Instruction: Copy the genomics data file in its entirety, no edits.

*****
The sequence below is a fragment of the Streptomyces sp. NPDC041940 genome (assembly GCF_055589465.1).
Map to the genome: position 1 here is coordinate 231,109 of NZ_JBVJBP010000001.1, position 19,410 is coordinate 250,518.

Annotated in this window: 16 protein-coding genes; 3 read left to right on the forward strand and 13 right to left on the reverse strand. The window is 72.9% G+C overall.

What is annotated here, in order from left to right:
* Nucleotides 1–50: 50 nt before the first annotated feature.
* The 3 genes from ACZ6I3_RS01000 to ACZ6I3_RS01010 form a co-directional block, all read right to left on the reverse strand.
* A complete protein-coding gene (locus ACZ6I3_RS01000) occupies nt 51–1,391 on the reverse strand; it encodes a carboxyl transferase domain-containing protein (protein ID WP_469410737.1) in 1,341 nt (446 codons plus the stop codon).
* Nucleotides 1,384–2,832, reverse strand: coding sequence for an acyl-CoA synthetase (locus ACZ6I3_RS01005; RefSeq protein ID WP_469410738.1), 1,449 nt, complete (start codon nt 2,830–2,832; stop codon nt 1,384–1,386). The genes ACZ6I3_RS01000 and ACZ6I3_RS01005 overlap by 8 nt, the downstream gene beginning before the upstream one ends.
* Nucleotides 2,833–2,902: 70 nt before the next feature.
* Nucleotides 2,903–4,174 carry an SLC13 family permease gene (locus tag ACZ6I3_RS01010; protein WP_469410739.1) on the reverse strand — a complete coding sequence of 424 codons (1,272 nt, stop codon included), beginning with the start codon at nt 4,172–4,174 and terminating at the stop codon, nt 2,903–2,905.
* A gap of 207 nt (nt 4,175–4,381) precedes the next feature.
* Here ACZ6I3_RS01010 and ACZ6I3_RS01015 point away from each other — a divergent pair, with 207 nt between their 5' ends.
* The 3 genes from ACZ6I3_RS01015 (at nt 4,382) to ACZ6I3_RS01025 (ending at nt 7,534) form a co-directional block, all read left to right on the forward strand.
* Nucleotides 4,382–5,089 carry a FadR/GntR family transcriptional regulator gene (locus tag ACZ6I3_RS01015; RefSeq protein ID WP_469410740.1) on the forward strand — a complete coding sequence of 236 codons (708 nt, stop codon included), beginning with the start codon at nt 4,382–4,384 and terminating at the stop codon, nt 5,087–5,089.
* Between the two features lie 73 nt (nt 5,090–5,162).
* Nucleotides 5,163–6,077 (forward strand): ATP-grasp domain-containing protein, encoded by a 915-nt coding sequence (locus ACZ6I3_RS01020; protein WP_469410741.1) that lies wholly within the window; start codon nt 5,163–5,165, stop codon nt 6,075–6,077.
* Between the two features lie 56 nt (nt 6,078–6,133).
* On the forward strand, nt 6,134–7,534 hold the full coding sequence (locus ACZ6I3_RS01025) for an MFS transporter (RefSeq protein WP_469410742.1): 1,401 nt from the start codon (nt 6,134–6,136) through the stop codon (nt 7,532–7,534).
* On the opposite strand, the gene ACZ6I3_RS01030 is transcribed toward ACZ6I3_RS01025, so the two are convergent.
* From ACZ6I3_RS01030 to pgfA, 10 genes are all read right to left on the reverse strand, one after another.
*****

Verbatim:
The sequence below is a fragment of the Streptomyces sp. NPDC041940 genome (assembly GCF_055589465.1).
Map to the genome: position 1 here is coordinate 231,109 of NZ_JBVJBP010000001.1, position 19,410 is coordinate 250,518.

Annotated in this window: 16 protein-coding genes; 3 read left to right on the forward strand and 13 right to left on the reverse strand. The window is 72.9% G+C overall.

What is annotated here, in order from left to right:
* Nucleotides 1–50: 50 nt before the first annotated feature.
* The 3 genes from ACZ6I3_RS01000 to ACZ6I3_RS01010 form a co-directional block, all read right to left on the reverse strand.
* A complete protein-coding gene (locus ACZ6I3_RS01000) occupies nt 51–1,391 on the reverse strand; it encodes a carboxyl transferase domain-containing protein (protein ID WP_469410737.1) in 1,341 nt (446 codons plus the stop codon).
* Nucleotides 1,384–2,832, reverse strand: coding sequence for an acyl-CoA synthetase (locus ACZ6I3_RS01005; RefSeq protein ID WP_469410738.1), 1,449 nt, complete (start codon nt 2,830–2,832; stop codon nt 1,384–1,386). The genes ACZ6I3_RS01000 and ACZ6I3_RS01005 overlap by 8 nt, the downstream gene beginning before the upstream one ends.
* Nucleotides 2,833–2,902: 70 nt before the next feature.
* Nucleotides 2,903–4,174 carry an SLC13 family permease gene (locus tag ACZ6I3_RS01010; protein WP_469410739.1) on the reverse strand — a complete coding sequence of 424 codons (1,272 nt, stop codon included), beginning with the start codon at nt 4,172–4,174 and terminating at the stop codon, nt 2,903–2,905.
* A gap of 207 nt (nt 4,175–4,381) precedes the next feature.
* Here ACZ6I3_RS01010 and ACZ6I3_RS01015 point away from each other — a divergent pair, with 207 nt between their 5' ends.
* The 3 genes from ACZ6I3_RS01015 (at nt 4,382) to ACZ6I3_RS01025 (ending at nt 7,534) form a co-directional block, all read left to right on the forward strand.
* Nucleotides 4,382–5,089 carry a FadR/GntR family transcriptional regulator gene (locus tag ACZ6I3_RS01015; RefSeq protein ID WP_469410740.1) on the forward strand — a complete coding sequence of 236 codons (708 nt, stop codon included), beginning with the start codon at nt 4,382–4,384 and terminating at the stop codon, nt 5,087–5,089.
* Between the two features lie 73 nt (nt 5,090–5,162).
* Nucleotides 5,163–6,077 (forward strand): ATP-grasp domain-containing protein, encoded by a 915-nt coding sequence (locus ACZ6I3_RS01020; protein WP_469410741.1) that lies wholly within the window; start codon nt 5,163–5,165, stop codon nt 6,075–6,077.
* Between the two features lie 56 nt (nt 6,078–6,133).
* On the forward strand, nt 6,134–7,534 hold the full coding sequence (locus ACZ6I3_RS01025) for an MFS transporter (RefSeq protein WP_469410742.1): 1,401 nt from the start codon (nt 6,134–6,136) through the stop codon (nt 7,532–7,534).
* On the opposite strand, the gene ACZ6I3_RS01030 is transcribed toward ACZ6I3_RS01025, so the two are convergent.
* From ACZ6I3_RS01030 to pgfA, 10 genes are all read right to left on the reverse strand, one after another.